As Gorbachev’s foreign minister, Eduard Shevardnadze helped end the Cold War and helped bring about German reunification. He died at age 86.
The appointment of Georgian party leader Edward Shevardnadze as Soviet foreign minister in July 1985 surprised many at the time. The 57-year-old did not have any experience with regard to foreign policy. He had quickly made his career within the party and as a civil servant in Georgia. As Georgia's Communist Party leader, he had strong ties with the KGB and had made a name for himself in the fight against corruption and favoritism in the Soviet republic. He was a perfect match for Mikhail Gorbachev, who had only been in office as general secretary of the Soviet Union's Communist Party for a few months himself.
Not only did both Gorbachev and Shevardnadze hail from the Caucasus, where they had been acquainted with one another since the early 1960s, but both also shared the vision of giving an ailing Soviet Union dominated by corruption and mismanagement a new economic perspective.
In the mid-1980s, the stagnating Soviet economy was threatening the legitimacy of the communist regime and the ideology of victorious socialism. In order to improve living standards amongst the grumbling population, both men aimed to divert resources from arms and heavy industries into consumption. But they needed a policy of detente in the conflict between East and West, in particular with the US.
Over the following five years, Shevardnadze wrote world history as Gorbachev's foreign minister through what would later become known as his policy of "new thinking." His and Gorbachev's names will forever be associated with the disarmament treaty with the US, the withdrawal of Soviet troops from Afghanistan and the non-intervention in the peaceful revolutions in East-Central Europe.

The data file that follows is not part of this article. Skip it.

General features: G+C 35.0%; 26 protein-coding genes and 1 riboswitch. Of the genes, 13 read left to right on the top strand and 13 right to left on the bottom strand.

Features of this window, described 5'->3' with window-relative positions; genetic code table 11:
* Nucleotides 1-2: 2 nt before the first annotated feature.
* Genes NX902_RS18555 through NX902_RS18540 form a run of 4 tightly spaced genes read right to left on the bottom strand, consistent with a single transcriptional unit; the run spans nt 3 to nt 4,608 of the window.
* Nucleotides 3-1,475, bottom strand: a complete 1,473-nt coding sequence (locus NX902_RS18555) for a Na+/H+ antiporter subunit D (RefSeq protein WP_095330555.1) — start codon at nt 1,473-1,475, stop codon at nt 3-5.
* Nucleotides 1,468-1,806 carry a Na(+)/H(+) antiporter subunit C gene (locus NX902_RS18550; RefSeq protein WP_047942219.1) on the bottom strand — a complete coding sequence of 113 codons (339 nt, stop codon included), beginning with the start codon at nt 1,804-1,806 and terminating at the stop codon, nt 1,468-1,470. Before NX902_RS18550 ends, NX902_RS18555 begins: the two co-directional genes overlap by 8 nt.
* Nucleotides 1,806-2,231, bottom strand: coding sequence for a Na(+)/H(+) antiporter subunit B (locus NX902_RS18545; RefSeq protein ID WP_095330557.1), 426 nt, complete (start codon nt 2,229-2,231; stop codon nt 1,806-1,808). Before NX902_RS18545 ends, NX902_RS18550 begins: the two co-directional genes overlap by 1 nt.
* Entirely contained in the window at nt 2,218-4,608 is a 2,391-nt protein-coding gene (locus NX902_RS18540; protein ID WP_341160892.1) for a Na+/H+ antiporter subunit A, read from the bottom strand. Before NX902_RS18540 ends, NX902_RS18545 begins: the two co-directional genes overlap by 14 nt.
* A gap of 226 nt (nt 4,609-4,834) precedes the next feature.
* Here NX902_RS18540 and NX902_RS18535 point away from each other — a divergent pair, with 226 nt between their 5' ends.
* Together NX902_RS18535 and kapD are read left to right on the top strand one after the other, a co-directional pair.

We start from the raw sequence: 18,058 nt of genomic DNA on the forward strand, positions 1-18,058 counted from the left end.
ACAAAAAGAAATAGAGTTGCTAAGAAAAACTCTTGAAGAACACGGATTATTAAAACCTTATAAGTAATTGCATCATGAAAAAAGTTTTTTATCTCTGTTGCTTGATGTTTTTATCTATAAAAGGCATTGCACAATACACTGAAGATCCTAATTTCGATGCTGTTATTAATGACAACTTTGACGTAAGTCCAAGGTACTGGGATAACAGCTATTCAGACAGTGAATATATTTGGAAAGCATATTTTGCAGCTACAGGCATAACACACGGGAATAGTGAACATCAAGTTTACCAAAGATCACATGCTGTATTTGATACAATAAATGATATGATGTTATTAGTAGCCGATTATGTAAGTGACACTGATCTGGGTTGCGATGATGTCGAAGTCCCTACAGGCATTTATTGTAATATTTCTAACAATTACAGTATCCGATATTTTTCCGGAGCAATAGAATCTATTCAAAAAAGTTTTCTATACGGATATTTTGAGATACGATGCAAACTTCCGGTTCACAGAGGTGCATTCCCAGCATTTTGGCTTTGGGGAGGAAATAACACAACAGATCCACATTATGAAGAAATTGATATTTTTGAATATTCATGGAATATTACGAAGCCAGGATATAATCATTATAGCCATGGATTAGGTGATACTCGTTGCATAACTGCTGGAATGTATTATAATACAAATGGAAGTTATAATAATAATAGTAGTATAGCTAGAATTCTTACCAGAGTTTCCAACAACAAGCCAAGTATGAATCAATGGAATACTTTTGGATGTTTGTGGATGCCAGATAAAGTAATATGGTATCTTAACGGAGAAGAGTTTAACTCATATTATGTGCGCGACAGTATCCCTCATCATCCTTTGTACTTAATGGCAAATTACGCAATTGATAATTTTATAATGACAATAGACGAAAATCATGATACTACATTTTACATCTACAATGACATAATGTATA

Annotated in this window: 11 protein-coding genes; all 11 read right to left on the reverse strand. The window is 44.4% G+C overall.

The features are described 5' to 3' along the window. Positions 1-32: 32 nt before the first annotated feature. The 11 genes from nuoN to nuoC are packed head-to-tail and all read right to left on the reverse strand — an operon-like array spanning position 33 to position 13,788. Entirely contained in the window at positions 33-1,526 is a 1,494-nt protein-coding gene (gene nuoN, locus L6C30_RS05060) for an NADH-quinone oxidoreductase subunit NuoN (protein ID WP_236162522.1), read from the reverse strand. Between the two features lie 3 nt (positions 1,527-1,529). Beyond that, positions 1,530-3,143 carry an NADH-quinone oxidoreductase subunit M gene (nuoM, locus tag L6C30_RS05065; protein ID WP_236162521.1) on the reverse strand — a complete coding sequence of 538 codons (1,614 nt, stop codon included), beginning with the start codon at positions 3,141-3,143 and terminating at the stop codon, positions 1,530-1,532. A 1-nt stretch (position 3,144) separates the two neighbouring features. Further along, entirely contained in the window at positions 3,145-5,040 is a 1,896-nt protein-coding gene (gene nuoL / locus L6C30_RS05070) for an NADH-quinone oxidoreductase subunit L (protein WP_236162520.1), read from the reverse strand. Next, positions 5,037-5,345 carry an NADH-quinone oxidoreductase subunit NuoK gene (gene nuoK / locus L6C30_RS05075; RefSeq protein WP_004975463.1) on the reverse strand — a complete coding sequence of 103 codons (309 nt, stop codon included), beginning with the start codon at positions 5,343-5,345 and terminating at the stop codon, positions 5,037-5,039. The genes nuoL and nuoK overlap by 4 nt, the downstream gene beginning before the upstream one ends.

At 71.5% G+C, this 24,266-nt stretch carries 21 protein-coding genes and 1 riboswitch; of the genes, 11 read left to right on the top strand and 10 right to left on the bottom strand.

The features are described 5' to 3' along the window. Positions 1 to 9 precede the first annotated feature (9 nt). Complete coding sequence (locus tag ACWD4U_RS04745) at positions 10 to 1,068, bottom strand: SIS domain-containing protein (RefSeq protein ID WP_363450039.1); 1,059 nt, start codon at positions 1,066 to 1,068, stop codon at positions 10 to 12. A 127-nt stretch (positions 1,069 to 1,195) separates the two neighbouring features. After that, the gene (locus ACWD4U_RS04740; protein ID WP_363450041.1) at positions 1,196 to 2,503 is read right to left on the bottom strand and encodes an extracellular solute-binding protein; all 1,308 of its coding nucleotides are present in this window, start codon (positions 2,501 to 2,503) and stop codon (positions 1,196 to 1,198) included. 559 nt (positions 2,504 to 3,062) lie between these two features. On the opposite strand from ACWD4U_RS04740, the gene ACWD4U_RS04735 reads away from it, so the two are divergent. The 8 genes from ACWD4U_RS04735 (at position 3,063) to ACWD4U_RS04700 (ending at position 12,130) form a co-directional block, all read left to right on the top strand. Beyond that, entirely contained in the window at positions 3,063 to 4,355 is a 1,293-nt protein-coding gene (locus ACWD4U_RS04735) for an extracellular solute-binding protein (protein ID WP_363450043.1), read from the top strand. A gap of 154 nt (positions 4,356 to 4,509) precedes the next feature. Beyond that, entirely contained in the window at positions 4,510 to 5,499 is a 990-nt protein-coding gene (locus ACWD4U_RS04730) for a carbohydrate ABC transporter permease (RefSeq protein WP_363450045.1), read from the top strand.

Germans will forever see Eduard Shevardnadze - just like Mikhail Gorbachev - as one of the fathers of German reunification. In his position as the Soviet Union's representative in the two plus four negotiations, he helped realize Germany's reunification against the resistance of many old-style Soviet communists and army generals in Moscow. In the end, Shevardnadze became one of the leading figures in ending the Cold War between the US and Soviet Union, which brought him much international acclaim.
But in December 1990, Shevardnadze announced his resignation from the position of Soviet foreign minister. He warned of a looming dictatorship in what was a protest against those forces resisting further reforms in the Soviet Union and fighting against the breakup of the Communist regime.
He continued working within in Gorbachev's political sphere, but the coup against Gorbachev in August 1991 and the breakup of the Soviet Union in December ended Shevardnadze's role in Moscow.
Leaving Moscow did not mean Eduard Shevardnadze's political career was over, however. He returned to Georgia, which was in a bad shape politically and economically, to take over power in the Caucasian republic that had just become independent from the Soviet Union.
Elections in the fall of 1992 brought him a landslide victory. Over the following ten years - he was President of Georgia from 1995 onwards - he managed to stabilize the country, despite the secessions of the republics of Abkhazia and South Ossetia.
But his political course in Georgia was not to be crowned with a happy ending. In his last years as the country's president, Shevardnadze ultimately put the brakes on Georgia's breakthrough as a democracy and market economy. He seemed to be more actively engaged in securing his own stay in power through favoritism and corruption than in developing Georgia as a rule-of-law state. When there was voter fraud in the parliamentary elections in November 2003, mass rallies led Georgia toward the so-called Rose Revolution. It was an inglorious end to his term in office, but at least power was handed over peacefully, without any bloodshed.
When Shevardnadze stepped down on November 23rd, 2003, his political era ended in Georgia, and he left politics for good.
Shevardnadze then started writing his memoirs. "Democracy was my biggest goal," he told DW in an interview on the occasion of the launch of his autobiography.
Eduard Shevardnadze achieved only a part of that goal. His crucial achievements as Soviet foreign minister are now overshadowed by the abrupt end of his political career as an ageing president who clung to power for too long.